The Good, the Bad and the Ugly is tied with Once Upon a Time in the West as Sergio Leone’s greatest works. Some days, I am sure it is Once Upon a Time in the West; others, I am positive it is The Good, the Bad and the Ugly. Today, it is the latter. The Good, the Bad and the Ugly is the third and final film in Sergio Leone’s Dollars Trilogy, a loosely connected trio of films that took the Western genre and shook it all up to hell. While I have previously argued that A Fistful of Dollars is the most influential Western of the last five decades and that El Indio from For a Few Dollars More is the best villain in any of Leone’s Western pictures, I can confidently proclaim that the third film in the bunch is by far the best. It is a dizzying, supremely stylish—from the opening credits to the final shot—and altogether riveting movie that solidifies Sergio Leone and Clint Eastwood as the two most vital talents in the genre since John Wayne and John Ford got together. In my opinion, Leone and Clint prove here that they are superior to Ford and Wayne. Read on, friend, to see why.
The Good, the Bad and the Ugly is an epic Western. Not just in its running time, but in its scope and ambition, and in the details. Clint Eastwood turns in his final appearance as the Man with No Name, even though he does have a handle, Blondie; Lee Van Cleef returns, though this time as a very bad man, Angel Eyes; and the guy who steals the show, Eli Wallach, stars as Tuco. As great as Clint and Van Cleef are here, it is Wallach who turns in a performance for the ages. So hilarious, desperate, and duplicitous is his turn here, it is a great shame that Wallach was not rewarded with a little gold man. The Good, the Bad and the Ugly follows the search for Confederate gold during the American Civil War, but it is the way the characters interact and relate to one another that makes this picture such a classic. They’re all outlaws, again having a massive impact on Rockstar’s masterpiece, Red Dead Redemption 2, though some have a certain kind of moral code that dictates their actions and ultimately their success or failure.
The Good, the Bad and the Ugly is more ambitious than any of the Westerns that preceded it. It is in many ways the final word on what the Western can be. This is a coming of Jesus kind of moment: all Westerns are broken up into before and after this picture. Every movie that followed Leone’s third Western was influenced by The Good, the Bad and the Ugly. If they deny it, they’re lying. It is difficult to believe that Quentin Tarantino’s Westerns—while both excellent—could have existed without Leone’s Dollars Trilogy, but especially The Good, the Bad and the Ugly—the most confident and audacious entry in the trilogy. Leone in this picture proved that he was more than an imitator of Japanese samurai pictures or just a talented scholar. Here, he perfects his vision of the Western, and it is a knockdown, drag-out affair.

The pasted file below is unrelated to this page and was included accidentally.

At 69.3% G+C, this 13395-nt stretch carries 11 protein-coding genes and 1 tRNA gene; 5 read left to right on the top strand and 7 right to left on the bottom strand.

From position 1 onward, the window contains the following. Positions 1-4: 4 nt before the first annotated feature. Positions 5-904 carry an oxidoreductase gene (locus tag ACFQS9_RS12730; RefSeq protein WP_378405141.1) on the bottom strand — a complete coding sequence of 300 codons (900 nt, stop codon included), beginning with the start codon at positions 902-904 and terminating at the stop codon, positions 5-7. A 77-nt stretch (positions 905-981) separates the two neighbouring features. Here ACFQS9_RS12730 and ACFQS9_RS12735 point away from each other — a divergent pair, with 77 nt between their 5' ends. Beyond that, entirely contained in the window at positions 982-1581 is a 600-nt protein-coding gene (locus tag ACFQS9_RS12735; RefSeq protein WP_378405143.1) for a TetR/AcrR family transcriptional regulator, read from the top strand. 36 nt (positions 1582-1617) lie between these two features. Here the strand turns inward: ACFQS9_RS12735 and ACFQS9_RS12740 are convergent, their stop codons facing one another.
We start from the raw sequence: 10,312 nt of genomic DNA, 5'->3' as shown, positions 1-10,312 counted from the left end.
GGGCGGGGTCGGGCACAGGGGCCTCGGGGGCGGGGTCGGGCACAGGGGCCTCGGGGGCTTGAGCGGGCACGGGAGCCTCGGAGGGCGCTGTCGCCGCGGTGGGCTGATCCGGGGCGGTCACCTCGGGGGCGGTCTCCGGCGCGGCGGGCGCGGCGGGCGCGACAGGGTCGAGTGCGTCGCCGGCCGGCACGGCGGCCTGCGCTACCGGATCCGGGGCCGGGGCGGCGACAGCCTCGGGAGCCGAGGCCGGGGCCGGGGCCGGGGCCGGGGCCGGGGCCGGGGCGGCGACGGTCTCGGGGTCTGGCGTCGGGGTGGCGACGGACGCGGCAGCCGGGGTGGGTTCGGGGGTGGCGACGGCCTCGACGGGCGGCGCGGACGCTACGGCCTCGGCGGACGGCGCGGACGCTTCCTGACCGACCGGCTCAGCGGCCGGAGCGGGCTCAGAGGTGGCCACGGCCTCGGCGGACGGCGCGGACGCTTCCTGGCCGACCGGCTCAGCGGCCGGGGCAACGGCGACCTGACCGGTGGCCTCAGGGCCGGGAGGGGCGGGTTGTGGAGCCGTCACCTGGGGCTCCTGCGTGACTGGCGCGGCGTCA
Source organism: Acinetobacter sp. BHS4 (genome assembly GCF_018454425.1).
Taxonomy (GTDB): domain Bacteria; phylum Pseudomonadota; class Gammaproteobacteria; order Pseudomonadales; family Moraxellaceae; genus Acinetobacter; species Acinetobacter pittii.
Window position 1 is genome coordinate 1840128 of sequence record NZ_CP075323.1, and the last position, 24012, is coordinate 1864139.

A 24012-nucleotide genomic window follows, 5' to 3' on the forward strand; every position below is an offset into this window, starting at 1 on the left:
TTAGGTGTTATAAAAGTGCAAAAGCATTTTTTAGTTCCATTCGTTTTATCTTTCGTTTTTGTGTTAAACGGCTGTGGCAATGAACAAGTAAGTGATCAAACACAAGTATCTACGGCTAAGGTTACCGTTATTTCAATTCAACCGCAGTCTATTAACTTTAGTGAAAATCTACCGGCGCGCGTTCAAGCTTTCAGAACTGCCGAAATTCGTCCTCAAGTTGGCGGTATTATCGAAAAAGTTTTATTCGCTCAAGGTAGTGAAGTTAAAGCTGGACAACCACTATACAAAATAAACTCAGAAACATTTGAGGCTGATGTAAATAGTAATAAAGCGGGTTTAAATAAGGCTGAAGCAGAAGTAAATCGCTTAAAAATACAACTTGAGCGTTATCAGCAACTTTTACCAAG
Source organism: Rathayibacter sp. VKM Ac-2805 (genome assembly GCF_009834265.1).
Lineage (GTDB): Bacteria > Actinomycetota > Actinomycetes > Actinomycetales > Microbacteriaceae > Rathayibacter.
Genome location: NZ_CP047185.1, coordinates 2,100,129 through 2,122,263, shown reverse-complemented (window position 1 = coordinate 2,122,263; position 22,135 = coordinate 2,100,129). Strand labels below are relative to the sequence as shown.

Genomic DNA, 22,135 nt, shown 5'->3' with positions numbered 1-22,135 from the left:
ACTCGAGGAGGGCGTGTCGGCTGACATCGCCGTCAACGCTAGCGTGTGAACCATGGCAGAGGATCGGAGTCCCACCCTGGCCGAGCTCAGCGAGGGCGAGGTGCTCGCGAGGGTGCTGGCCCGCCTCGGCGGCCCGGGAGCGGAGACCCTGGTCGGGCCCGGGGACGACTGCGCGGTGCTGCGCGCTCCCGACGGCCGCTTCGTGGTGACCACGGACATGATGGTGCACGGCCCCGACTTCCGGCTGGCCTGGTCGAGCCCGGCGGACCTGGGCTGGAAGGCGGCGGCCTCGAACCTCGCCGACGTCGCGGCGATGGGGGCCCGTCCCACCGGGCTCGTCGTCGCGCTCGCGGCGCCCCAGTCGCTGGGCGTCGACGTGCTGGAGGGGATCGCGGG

The Good, the Bad and the Ugly—in spite of its title—is less about cleanly defined moral roles and more about the blurred lines between them. As mentioned above, everyone in this film is an outlaw, whether in big or small ways. Yes, Angel Eyes is plain evil, but both Blondie and Tuco also show themselves to be capable of some pretty sadistic acts. Blondie leaves Tuco stranded in the desert, his hands bound together. Tuco walks Blondie through the desert ’til he nearly dies of thirst. Both though still pretty much like each other and do have a moral code, even if it’s skewed and off. Angel Eyes, though, is just plain rotten. He kills those who hire him, he kills those who attempt to bribe him, he kills everyone with little provocation. I argued in my last article that I believe El Indio is the best villain in Leone’s Westerns and I stand by that, but that does not mean that Angel Eyes isn’t just f***ing electric and terrifying. Lee Van Cleef proved in For a Few Dollars More that he could do good. Well, here he does bad and I mean Bad. Sergio Leone and his creative team have what I like to call Wrestling Psychology. Lee Van Cleef is a monster heel, running through everybody, to the point where you are sure that he will destroy our hero, Blondie, and our kind-of-not-but-very-likeable-hero, Tuco. But then he’s outmanoeuvred. His death does not quite rival El Indio’s last call or indeed Henry Fonda’s death in Once Upon a Time in the West, but it is still really, really damn satisfying.
The relationship between Blondie and Tuco is the reason why I have watched this film more than any other Leone picture. I just love the interplay between them. The lovely early surprise of finding out that they are working together to scam towns out of bounties is a delightful thing and subverts Clint’s reputation as the good guy, even if he is billed that way in the title. Similarly, the closing moments of the picture—where you think that Blondie is going to leave Tuco for dead, only to return right back to that relationship—are rather amusing. They kind of love each other, in a weird way, and it makes my heart sing! The scene where Blondie and Tuco kill Angel Eyes’ men together makes me whoop and cheer like Hunter S. Thompson after taking many illicit substances!